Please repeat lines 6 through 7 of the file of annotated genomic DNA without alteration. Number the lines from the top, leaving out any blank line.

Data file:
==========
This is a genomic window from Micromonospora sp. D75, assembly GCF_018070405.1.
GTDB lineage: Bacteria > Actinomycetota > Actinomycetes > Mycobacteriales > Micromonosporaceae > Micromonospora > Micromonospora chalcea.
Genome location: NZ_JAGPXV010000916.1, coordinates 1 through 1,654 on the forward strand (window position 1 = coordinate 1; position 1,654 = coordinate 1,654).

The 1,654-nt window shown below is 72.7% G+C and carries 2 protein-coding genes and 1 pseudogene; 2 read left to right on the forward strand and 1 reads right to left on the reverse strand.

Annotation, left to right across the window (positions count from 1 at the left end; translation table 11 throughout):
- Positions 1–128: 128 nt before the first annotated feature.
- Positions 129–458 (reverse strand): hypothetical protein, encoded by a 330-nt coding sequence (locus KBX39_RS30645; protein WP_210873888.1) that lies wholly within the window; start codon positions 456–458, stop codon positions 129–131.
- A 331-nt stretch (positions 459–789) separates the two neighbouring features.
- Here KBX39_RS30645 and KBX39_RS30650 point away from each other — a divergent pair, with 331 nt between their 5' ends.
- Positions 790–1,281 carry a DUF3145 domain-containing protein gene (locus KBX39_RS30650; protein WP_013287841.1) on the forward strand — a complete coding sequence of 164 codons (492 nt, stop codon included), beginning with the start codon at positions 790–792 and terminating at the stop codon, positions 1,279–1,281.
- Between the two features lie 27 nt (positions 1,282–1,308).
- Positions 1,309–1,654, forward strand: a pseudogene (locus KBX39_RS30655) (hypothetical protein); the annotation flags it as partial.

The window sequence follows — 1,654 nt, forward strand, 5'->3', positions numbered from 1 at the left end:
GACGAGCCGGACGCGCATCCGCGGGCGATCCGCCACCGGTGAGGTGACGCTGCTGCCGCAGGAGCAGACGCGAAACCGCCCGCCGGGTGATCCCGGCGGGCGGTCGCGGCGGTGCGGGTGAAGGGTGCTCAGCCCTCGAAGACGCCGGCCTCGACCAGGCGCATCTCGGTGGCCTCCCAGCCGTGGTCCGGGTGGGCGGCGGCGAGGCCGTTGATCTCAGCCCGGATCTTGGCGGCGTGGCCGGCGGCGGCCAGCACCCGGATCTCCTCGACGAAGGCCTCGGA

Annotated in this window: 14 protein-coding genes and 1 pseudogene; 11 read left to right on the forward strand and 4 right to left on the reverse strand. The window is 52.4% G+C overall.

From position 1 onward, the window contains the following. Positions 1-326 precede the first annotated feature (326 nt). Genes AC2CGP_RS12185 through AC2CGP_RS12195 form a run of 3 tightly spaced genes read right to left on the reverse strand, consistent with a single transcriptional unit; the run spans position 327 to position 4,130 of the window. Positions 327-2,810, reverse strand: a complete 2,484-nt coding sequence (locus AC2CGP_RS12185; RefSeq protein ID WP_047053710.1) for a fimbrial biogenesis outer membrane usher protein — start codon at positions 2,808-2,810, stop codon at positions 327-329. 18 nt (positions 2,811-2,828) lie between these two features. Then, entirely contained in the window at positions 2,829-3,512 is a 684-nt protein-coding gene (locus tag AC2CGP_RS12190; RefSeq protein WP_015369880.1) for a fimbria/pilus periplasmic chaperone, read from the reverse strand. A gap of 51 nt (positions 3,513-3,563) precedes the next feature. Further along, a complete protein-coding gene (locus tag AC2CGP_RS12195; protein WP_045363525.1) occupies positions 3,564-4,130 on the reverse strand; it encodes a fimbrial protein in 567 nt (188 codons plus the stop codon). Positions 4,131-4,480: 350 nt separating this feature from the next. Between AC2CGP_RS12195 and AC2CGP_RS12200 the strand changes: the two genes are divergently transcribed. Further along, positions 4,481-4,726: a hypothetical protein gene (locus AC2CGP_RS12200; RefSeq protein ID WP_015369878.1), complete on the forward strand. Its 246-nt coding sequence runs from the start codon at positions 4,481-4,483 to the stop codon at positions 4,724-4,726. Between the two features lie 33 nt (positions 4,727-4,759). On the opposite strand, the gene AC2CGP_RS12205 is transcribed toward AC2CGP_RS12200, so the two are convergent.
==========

- Positions 1–128: 128 nt before the first annotated feature.
- Positions 129–458 (reverse strand): hypothetical protein, encoded by a 330-nt coding sequence (locus KBX39_RS30645; protein WP_210873888.1) that lies wholly within the window; start codon positions 456–458, stop codon positions 129–131.